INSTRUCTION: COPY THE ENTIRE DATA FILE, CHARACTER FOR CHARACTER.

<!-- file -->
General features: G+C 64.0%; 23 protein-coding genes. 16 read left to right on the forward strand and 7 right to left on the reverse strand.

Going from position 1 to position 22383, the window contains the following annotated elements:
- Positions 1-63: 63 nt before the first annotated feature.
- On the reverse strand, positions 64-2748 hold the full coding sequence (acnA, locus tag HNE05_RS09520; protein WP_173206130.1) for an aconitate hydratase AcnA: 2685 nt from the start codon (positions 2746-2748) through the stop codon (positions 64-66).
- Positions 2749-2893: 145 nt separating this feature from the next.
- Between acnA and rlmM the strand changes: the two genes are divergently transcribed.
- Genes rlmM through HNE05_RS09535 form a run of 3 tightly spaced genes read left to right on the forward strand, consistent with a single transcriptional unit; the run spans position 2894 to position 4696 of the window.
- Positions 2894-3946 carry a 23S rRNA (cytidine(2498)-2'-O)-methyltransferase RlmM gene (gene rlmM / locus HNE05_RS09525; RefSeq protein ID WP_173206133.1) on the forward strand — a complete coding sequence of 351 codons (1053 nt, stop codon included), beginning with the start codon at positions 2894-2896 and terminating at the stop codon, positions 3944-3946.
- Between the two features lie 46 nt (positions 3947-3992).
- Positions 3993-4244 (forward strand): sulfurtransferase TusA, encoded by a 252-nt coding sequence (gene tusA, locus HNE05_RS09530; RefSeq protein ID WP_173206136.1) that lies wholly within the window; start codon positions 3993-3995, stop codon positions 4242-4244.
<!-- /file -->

General features: G+C 64.0%; 23 protein-coding genes. 16 read left to right on the forward strand and 7 right to left on the reverse strand.

Going from position 1 to position 22383, the window contains the following annotated elements:
- Positions 1-63: 63 nt before the first annotated feature.
- On the reverse strand, positions 64-2748 hold the full coding sequence (acnA, locus tag HNE05_RS09520; protein WP_173206130.1) for an aconitate hydratase AcnA: 2685 nt from the start codon (positions 2746-2748) through the stop codon (positions 64-66).
- Positions 2749-2893: 145 nt separating this feature from the next.
- Between acnA and rlmM the strand changes: the two genes are divergently transcribed.
- Genes rlmM through HNE05_RS09535 form a run of 3 tightly spaced genes read left to right on the forward strand, consistent with a single transcriptional unit; the run spans position 2894 to position 4696 of the window.
- Positions 2894-3946 carry a 23S rRNA (cytidine(2498)-2'-O)-methyltransferase RlmM gene (gene rlmM / locus HNE05_RS09525; RefSeq protein ID WP_173206133.1) on the forward strand — a complete coding sequence of 351 codons (1053 nt, stop codon included), beginning with the start codon at positions 2894-2896 and terminating at the stop codon, positions 3944-3946.
- Between the two features lie 46 nt (positions 3947-3992).
- Positions 3993-4244 (forward strand): sulfurtransferase TusA, encoded by a 252-nt coding sequence (gene tusA, locus HNE05_RS09530; RefSeq protein ID WP_173206136.1) that lies wholly within the window; start codon positions 3993-3995, stop codon positions 4242-4244.